Literary Introductions to the Books of the Bible

Literary Introductions to the Books of the Bible

by Leland Ryken


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In this collection of literary introductions to every book of the Bible, renowned literary scholar Leland Ryken helps readers navigate the genres and literary features found throughout Scripture.

Product Details

ISBN-13: 9781433542176
Publisher: Crossway
Publication date: 10/31/2015
Pages: 576
Sales rank: 1,240,266
Product dimensions: 5.90(w) x 8.90(h) x 1.30(d)

About the Author

Leland Ryken (PhD, University of Oregon) served as professor of English at Wheaton College for nearly 50 years. He has authored or edited over fifty books, including The Word of God in English and A Complete Handbook of Literary Forms in the Bible. He is a frequent speaker at the Evangelical Theological Society's annual meetings and served as literary stylist for the English Standard Version Bible.

Read an Excerpt



The word genesis means "origin" or "beginning," and this explains why the first book of the Bible bears its title. Genesis is the Bible's book of beginnings on multiple levels. It starts the Bible. It narrates the origin of the world and the human race. It contains the story of the first sin, the first murder, and the first covenant of grace that God extends to the human race. Genesis also spans more time than any other Bible book; in fact, its time frame is more extensive than the rest of the books together. No other book of the Bible contains such an abundance of bedrock, universal human experience as Genesis.

Genesis as a Book

Genesis begins with a perfect world and ends with a coffin, showing that the book has unity and completeness, despite the large number of individual units and details. The original creation and the paradisal garden within it symbolize perfection; the coffin symbolizes the effects of sin in the world. We can infer that the purpose of Genesis is to tell the story of the human race during its first millennia, within a strongly theological framework. The main features of that theological framework are (1) God's creation and governance of the world, (2) the original innocence of the world and the human race, (3) the fall of the human race and the world into sin, (4) the terrible results of human sinfulness, and (5) a countermovement in which God offers redemption and restoration to people. It is obvious from this outline that Genesis is the foundational book of the Bible that sets forth the first principles of knowledge about God, people, and the physical world.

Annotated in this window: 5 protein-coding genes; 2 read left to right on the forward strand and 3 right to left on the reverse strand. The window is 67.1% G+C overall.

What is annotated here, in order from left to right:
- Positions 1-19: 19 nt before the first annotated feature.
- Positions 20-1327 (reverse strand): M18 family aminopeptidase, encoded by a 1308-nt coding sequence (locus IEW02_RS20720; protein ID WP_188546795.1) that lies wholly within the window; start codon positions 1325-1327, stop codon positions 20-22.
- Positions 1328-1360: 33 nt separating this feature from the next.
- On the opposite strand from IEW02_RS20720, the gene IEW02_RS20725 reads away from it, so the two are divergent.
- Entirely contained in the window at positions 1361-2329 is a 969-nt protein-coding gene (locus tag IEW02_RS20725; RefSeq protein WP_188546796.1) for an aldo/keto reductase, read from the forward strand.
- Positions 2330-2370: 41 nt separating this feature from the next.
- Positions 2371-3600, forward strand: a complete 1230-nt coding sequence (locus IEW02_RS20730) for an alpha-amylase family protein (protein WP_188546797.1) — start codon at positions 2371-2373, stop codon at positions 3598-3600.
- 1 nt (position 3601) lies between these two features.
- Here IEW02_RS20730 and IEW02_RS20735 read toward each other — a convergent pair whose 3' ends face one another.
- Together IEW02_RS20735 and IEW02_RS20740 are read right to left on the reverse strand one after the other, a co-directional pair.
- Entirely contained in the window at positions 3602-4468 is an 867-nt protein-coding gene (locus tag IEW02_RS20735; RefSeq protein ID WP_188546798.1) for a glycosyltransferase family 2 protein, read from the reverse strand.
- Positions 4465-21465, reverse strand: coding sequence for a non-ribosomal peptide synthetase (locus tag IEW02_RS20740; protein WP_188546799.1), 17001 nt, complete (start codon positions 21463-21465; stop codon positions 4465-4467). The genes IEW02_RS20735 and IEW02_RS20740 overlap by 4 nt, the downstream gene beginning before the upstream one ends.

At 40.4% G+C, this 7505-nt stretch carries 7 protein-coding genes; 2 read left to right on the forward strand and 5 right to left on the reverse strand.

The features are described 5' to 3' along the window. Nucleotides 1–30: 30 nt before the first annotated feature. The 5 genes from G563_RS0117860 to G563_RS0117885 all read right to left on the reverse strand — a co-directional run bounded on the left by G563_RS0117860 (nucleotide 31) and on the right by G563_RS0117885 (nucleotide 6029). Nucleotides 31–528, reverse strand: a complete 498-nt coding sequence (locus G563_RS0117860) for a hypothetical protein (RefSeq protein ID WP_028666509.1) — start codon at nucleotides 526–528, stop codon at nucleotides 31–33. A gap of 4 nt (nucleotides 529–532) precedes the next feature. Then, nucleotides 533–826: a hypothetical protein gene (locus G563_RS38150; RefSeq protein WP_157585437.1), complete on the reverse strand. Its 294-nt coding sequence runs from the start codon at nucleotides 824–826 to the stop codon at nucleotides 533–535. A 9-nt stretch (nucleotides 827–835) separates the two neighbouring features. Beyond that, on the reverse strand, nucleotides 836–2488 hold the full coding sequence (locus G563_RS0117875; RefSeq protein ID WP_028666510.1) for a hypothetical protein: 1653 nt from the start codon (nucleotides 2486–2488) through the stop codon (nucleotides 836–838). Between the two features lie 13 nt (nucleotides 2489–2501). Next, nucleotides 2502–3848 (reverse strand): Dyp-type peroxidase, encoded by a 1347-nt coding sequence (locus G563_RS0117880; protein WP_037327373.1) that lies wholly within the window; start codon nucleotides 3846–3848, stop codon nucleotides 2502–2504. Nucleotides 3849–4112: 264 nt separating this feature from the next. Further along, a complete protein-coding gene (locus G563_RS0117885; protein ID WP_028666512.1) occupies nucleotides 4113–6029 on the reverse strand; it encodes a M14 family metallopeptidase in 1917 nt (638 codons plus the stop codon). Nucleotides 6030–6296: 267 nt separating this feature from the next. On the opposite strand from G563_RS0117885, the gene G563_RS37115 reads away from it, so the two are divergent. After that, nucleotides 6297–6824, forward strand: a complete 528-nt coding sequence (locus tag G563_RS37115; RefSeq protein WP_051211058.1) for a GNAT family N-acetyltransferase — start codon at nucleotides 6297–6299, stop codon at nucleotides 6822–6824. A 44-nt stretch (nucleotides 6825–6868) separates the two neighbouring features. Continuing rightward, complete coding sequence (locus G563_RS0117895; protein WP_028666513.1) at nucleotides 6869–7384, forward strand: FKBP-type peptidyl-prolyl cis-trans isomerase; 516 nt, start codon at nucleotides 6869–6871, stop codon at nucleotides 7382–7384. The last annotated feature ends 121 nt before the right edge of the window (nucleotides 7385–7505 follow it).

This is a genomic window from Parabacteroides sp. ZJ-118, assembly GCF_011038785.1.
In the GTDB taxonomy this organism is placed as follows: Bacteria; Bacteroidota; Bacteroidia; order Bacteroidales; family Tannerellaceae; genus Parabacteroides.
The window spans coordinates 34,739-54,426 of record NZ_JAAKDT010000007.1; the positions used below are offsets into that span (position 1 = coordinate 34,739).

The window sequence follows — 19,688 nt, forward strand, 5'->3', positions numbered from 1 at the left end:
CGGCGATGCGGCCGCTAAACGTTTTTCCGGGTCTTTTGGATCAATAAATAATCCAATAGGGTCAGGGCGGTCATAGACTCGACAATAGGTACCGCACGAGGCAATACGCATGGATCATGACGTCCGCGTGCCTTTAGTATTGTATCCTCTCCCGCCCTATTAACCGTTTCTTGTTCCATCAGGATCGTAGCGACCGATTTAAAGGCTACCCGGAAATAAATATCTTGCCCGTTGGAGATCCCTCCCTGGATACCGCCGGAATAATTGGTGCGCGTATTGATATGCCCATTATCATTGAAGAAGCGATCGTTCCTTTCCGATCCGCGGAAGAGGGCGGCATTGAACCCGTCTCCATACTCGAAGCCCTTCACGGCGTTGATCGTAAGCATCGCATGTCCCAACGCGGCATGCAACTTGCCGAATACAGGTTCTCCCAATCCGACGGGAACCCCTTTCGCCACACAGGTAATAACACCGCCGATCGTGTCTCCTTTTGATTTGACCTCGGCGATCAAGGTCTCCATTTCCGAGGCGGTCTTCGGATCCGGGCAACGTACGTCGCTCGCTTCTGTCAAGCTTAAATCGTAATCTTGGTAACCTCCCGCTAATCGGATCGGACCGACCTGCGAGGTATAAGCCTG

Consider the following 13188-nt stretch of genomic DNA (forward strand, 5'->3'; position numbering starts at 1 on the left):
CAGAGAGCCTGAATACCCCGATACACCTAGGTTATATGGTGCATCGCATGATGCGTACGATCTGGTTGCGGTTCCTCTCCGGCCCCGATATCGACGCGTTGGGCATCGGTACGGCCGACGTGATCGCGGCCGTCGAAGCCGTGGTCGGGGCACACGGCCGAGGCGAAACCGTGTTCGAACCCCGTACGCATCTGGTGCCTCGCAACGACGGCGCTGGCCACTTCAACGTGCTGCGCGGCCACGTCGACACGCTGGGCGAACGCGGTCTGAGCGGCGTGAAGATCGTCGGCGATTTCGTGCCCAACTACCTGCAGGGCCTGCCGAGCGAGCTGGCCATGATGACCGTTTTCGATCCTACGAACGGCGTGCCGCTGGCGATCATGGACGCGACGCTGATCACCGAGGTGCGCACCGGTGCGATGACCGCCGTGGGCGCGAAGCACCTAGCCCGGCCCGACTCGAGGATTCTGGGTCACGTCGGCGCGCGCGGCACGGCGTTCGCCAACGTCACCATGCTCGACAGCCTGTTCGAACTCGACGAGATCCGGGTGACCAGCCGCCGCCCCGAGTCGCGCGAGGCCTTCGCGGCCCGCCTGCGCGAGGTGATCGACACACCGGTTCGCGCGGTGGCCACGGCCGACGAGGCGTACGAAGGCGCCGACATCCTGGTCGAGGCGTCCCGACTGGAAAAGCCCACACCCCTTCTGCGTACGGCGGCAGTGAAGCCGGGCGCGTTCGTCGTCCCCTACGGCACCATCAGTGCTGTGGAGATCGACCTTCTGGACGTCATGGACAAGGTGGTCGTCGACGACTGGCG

Authorial perspective is an important literary aspect of Genesis. The author is both a historian and a literary author. As a historian, he is preoccupied with historical facts about people, events, and places. As a literary author, he is above all a storyteller who embodies what he wants us to know about life in characters, events, and settings. There is an indirectness about the historical and literary approach to truth in Genesis: instead of listing generalizations about God and commands to follow, the author assembles historical information and arranges it as a collection of stories, leaving readers to extract the right ideas about God and people. We should also note that although God is, of course, the central preoccupation of the author, there is also a clear focus on individuals and families. "Domestic narrative" is an accurate label for Genesis, and in many ways the families are dysfunctional.

The big organizational plan of the book is twofold: primeval history (chaps. 1–11) and patriarchal history (chaps. 12–50). Primeval history reaches back to the mysterious origins of human life on this planet. The world we enter in these chapters is simplified and elemental. We know that the people and events really existed, but we do not picture them as our next-door neighbors; instead, the characters are prototypes (original models). Patriarchal history tells the story of the patriarchs and their families — the fathers in the line that produced the twelve tribes of Israel. The patriarchs — Abraham, Isaac, Jacob, and Joseph — belong to what we call the "heroic ages" (a label that encompasses primeval history as well), but the patriarchs come alive in our imaginations as people who might be in our own circle of acquaintances. Starting with chapter 12, Genesis traces the history of a single family through four generations. This family history is covenantal, recounting the story of God's contractual promises or blessings bestowed on the patriarchs and the obligations placed upon the patriarchs in response, consisting chiefly of following God's call and obeying his commands.

The book is a balancing act between big patterns and an abundance of specific details. To start with the second of these, Genesis contains a crowded scene of people; in fact, we tend to recall Genesis as a memorable gallery of individual characters. The diversity of genres and the self-contained or episodic nature of numerous brief units further create a kaleidoscope of details, always shifting and never in focus for very long. The quantity of names, dates, and places in Genesis is probably unsurpassed in any subsequent book of the Bible. Anyone who has outlined Genesis can confirm the amazing multiplicity we find there.

But all this complexity is structured on a few simple patterns, and these can unify the book in our minds. The clear division between primeval history and patriarchal history is one principle of symmetry, with the universal history of the first movement balanced by the focus on a single covenant family in the second. The book follows a simple, straightforward chronological arrangement, with the result that at every point, we are aware that a single history is being presented in a sequential and progressive manner.